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Crème Fraîche Ice Cream with Chocolate Turtletop Shell

Crème Fraîche Ice Cream with Chocolate Turtletop Shell
Yields 1
“Almost everyone has fond memories of ice cream cones dipped in brittle chocolate,” Gus Rancatore of Toscanini's Ice Cream says. This recipe was created by poet Adam Tessier, who discovered that in 1955, writer Marianne Moore was offered a chance to name the new Ford Edsel automobile. “Utopian Turtletop” was one of her suggestions. “The car had problems beyond the name,” Rancatore says, “but the shell is just fine.”
    1. 1 cup whole milk
    2. ½ cup sugar
    3. 1 vanilla bean, split lengthwise
    4. Pinch of salt
    5. 5 large egg yolks
    6. 2 cups crème fraîche
    1. 6 cups semisweet chocolate, finely chopped
    2. 14 ounces Nutiva refined coconut oil (not virgin)
    3. Salt, to taste
    1. Prepare an ice bath: Fill a large bowl with ice. Find a medium bowl that will nest inside it, along with a sieve. You’ll use these to cool the custard later.
    1. Combine the milk, sugar, vanilla bean, and salt in a small saucepan over low heat. Warm until the mixture begins to cling to the sides of the pan. In a medium-size bowl, whisk the egg yolks.
    2. Whisk the milk mixture gradually into the egg yolks, a little at a time, to form a custard base. Remove the vanilla bean. (To store it for future use, rinse the pod well using water or vodka. Pat it dry and refrigerate the bean in a container filled with white sugar. The sugar will also absorb the vanilla flavor, making it great for baking.)
    3. Return the mixture to saucepan and stir over low heat. Be careful not to overheat and scramble eggs. The custard is ready when it’s just thick enough to write an initial in it on the side of a wooden spoon. Strain the custard into a medium-size bowl and set over the ice bath to stop cooking. Stir in the crème fraîche.
    4. Cover and refrigerate until mixture reaches 40°F, at least 12 hours. Freeze in an ice cream maker according to manufacturer instructions.
    1. Combine the semisweet chocolate and the coconut oil in a double boiler set over medium heat. Stir until smooth. Remove from heat and add a pinch of salt, to taste. Just before serving, spoon the chocolate mixture over the ice cream; the mixture will harden into a fragile chocolate shell.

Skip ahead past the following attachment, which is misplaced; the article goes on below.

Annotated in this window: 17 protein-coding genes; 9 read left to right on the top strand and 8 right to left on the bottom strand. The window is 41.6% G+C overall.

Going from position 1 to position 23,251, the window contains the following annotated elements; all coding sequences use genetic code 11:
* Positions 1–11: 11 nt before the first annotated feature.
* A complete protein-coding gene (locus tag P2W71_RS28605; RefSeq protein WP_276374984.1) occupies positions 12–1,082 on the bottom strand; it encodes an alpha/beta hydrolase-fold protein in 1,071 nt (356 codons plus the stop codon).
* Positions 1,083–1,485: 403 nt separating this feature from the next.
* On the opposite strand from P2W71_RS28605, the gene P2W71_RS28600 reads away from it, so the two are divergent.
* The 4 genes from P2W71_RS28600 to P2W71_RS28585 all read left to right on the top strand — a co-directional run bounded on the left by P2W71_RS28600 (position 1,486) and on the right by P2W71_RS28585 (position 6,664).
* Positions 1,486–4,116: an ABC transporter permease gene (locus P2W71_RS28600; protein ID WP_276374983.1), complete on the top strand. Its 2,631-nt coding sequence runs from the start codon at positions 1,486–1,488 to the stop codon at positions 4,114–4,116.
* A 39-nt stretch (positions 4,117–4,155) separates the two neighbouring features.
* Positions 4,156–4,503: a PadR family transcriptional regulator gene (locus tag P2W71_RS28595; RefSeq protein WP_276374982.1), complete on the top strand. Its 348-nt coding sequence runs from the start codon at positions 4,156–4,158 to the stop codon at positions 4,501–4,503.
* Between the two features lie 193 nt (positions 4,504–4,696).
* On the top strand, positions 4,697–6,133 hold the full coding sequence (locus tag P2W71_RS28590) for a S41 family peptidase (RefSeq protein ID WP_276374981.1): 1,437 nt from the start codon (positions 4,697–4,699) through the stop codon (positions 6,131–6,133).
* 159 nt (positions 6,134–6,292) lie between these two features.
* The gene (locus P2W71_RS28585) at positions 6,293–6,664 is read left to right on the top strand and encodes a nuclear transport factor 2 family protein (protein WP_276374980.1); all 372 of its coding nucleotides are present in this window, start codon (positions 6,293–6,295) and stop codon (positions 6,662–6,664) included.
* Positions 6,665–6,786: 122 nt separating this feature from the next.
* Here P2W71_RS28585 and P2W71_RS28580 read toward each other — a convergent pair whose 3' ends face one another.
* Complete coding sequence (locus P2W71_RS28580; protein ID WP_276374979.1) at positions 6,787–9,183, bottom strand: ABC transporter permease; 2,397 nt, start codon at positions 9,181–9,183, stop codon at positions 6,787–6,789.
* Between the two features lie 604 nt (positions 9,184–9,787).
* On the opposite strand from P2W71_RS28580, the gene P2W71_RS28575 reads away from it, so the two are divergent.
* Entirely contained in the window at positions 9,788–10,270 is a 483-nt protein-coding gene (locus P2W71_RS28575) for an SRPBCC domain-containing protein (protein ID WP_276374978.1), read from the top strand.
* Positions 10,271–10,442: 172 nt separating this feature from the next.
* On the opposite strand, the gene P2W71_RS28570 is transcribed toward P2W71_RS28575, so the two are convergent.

culture: the word on cheese https://culturecheesemag.com/

    Chef Gus Rancatore

    Chef Gus Rancatore is the owner of Toscanini's Ice Cream in Cambridge, Massachusetts. There he creates house-made ice creams with diverse ingredients such as cardamom, Grape-Nuts cereal, and goat cheese.

    Photographer Ekaterina Smirnova

    Ekaterina Smirnova (Kate) was born in Russia in a city called Yaroslavl. She came to the US when she was 17 years old to go to college. After graduating with a BA in Communications, she studied photography at NESOP. After assisting and shooting in corporate in-house studios, Kate chose to follow her passion and has been shooting food for the last five years.

    Stylist Catrine Kelty

    Stylist Catrine Kelty likes to create an environment that a person can relate to and want to be part of; where the food is a hero. She is always on the lookout for new food and fashion trends via publications from around the globe. An unusual surface, a special colored linen, an antique utensil, are all an incredible source of inspiration to accompany the perfect dish. She always looks forward to the challenge of translating the client’s vision through my collaboration with the photographer into the perfect image.

    Will Fertman

    Will Fertman is a writer and food business entrepreneur living in Berkeley, CA. A former staff writer and web manager for culture, Will wrote the Ruminations column for the magazine and spent lots of time wrangling social media. Today Will is the Director of Content and co-founder at the monger, a data-driven platform for the specialty food industry, supplying accountable information and transactions for producers, distributors, retailers, foodservice and consumers.